Florida schools take assessments hit
Schools throughout the state took an expected hit on the 2021 Florida Standards Assessments, which continued in spite of the COVID-19 pandemic. State data compared the latest scores to FSA results from 2019, as the Florida Department of Education canceled assessments in 2020. For English Language Arts for Grades Three through 10, Florida dropped 3 percentage points, from 55% to 52% of students achieving a Level 3 (satisfactory score) or above on this year's ELA assessment. Statewide, the mathematics score dropped 10 percentage points, from 61% to 51%, while Florida lost 6 percentage points, dropping from 53% to 47% of students achieving a Level 3 score or above for statewide science assessment for Grade Five. For Civics End-of-Course Assessment for Grades Five through 12, Florida dropped 7 percentage points, from 71% to 64%.
President Biden urges full school reopenings
President Joe Biden has called for all schools to open this fall for in-person learning. He pointed to funding through the $1.9tn American Rescue Plan from March that allowed schools to implement improved ventilation systems, and he noted teachers were prioritized through the Department of Education when COVID-19 shots first became widely available in the spring, with almost 90% of educators and school staff now vaccinated. "We can and we must open schools this fall, full-time," he said. "It's better for our children’s mental and emotional well being, and we can’t afford another year out of the classroom. Every school should be open, and we’re giving them the tools to be able to do so safely."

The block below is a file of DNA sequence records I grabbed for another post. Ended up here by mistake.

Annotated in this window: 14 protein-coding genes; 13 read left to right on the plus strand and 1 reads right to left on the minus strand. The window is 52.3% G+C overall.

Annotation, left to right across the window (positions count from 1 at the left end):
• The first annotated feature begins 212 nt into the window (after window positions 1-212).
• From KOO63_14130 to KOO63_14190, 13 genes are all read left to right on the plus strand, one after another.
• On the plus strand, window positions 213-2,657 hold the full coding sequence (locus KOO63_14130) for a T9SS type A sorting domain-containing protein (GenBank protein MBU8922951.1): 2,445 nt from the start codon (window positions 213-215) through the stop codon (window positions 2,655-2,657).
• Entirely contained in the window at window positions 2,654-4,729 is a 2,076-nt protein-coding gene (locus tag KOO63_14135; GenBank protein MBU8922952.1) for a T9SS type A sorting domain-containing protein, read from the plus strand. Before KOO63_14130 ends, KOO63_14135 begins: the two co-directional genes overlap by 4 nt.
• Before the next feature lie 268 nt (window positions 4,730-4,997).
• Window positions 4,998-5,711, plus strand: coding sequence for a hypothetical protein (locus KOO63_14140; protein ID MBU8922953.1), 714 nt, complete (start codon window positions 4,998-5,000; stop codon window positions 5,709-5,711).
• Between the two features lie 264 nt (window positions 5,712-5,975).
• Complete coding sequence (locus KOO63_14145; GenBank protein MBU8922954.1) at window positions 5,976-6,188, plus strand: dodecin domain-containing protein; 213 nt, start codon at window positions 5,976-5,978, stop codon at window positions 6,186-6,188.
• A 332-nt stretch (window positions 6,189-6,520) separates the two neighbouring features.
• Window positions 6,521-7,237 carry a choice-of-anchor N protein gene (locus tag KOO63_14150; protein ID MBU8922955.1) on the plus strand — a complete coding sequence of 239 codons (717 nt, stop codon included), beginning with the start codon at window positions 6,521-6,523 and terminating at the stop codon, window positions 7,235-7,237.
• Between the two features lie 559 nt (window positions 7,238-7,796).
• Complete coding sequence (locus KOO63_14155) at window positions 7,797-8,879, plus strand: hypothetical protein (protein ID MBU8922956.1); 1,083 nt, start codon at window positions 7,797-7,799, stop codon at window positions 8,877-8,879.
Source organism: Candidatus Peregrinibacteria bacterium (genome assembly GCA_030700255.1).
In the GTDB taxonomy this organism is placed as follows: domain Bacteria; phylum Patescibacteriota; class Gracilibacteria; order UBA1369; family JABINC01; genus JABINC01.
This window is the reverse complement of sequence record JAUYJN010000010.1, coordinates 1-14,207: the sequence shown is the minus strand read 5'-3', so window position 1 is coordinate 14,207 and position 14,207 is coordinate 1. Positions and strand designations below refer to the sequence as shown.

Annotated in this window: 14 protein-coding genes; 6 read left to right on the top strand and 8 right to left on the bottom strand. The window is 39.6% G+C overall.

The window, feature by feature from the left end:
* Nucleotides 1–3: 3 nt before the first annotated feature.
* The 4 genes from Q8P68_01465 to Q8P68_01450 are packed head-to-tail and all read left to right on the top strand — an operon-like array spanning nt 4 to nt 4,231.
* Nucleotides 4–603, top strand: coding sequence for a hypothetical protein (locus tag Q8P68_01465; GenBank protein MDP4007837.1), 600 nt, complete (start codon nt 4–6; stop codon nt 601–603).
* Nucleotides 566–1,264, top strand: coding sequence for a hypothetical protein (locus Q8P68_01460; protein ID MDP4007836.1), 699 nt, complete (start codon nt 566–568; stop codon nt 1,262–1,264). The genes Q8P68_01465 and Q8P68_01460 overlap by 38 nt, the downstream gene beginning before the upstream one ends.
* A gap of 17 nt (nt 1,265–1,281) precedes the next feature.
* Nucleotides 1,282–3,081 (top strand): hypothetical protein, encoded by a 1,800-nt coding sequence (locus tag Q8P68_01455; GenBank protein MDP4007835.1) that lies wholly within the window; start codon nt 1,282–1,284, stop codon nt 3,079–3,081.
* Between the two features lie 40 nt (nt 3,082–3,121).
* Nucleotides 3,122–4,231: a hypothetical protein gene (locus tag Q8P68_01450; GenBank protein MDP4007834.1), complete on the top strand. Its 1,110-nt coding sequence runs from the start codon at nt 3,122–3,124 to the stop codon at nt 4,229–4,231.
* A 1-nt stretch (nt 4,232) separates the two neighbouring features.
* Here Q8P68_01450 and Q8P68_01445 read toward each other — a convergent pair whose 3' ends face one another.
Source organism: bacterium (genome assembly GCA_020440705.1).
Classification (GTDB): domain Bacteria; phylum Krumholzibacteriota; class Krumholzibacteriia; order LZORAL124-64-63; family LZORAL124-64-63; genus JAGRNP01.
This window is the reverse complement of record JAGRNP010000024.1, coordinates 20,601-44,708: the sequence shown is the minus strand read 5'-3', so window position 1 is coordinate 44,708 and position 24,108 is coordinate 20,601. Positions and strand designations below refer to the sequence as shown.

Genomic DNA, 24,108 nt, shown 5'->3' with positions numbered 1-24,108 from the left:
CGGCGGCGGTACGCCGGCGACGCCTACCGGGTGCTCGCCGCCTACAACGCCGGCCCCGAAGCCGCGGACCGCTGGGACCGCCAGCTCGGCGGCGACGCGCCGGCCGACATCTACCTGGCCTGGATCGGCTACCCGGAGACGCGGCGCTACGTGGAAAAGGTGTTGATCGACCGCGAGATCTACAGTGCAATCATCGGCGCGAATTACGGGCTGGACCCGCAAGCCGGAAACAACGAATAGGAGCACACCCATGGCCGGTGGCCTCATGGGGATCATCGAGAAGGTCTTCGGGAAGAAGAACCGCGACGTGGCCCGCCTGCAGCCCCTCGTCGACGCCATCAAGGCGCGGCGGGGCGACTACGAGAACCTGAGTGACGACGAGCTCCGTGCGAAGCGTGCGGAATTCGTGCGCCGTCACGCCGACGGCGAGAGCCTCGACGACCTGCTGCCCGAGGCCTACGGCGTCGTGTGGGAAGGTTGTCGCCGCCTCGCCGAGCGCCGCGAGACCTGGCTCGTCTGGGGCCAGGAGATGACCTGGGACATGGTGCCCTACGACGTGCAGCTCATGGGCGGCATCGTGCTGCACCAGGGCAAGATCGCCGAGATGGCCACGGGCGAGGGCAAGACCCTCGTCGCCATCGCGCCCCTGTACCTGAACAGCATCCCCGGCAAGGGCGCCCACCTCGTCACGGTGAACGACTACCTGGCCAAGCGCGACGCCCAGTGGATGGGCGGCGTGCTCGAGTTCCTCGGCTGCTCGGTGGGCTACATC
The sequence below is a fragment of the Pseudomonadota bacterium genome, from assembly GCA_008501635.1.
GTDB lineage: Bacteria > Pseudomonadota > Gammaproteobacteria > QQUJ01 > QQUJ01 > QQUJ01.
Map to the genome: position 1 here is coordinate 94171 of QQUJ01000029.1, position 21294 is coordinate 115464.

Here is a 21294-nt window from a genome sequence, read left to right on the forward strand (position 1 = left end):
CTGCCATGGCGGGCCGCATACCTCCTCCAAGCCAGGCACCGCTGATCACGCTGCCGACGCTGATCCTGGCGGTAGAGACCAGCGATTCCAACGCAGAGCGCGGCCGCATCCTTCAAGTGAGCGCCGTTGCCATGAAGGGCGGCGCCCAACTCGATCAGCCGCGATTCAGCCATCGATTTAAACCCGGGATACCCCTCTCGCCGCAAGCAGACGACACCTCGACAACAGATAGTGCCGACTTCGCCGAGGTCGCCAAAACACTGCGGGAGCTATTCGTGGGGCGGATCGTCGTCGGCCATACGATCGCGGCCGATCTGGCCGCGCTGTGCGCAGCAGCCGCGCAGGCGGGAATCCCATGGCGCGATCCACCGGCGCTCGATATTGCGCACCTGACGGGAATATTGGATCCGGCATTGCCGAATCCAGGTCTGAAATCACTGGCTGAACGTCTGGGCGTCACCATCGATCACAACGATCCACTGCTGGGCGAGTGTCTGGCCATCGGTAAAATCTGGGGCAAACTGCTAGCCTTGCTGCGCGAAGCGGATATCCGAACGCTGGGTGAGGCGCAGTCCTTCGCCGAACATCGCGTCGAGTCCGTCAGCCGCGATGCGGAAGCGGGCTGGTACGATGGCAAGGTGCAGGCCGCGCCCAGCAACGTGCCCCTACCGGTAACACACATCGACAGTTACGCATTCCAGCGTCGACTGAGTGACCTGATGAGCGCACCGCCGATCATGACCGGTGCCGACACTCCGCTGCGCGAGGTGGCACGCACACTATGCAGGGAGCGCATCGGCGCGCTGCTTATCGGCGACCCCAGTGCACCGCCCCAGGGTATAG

Florida spending millions to issue pandemic bonuses to teachers
Florida is paying a private contractor $3.6m to help issue $1,000 bonus checks bearing the governor's logo to teachers, principals and first responders. Two state agencies signed contracts with Fidelity Information Services last month to collect information on police officers, firefighters, paramedics, teachers and principals to determine which ones are eligible for the $1,000 bonuses and send them checks. The bipartisan decision by the Florida Legislature, at Gov. Ron DeSantis' urging, to assign more than $400m in pandemic relief dollars to one-time bonuses for teachers and first responders has turned surprisingly contentious, with accusations of political gamesmanship and negotiations with unions about who would be eligible for the checks. “They could have just sent the money to school districts at no cost to taxpayers,” Andrew Spar, president of the Florida Education Association, said Thursday. “It sounds like the governor's wasting money.”
Tampa Bay Times
Broward County asserts likely controversial mask decision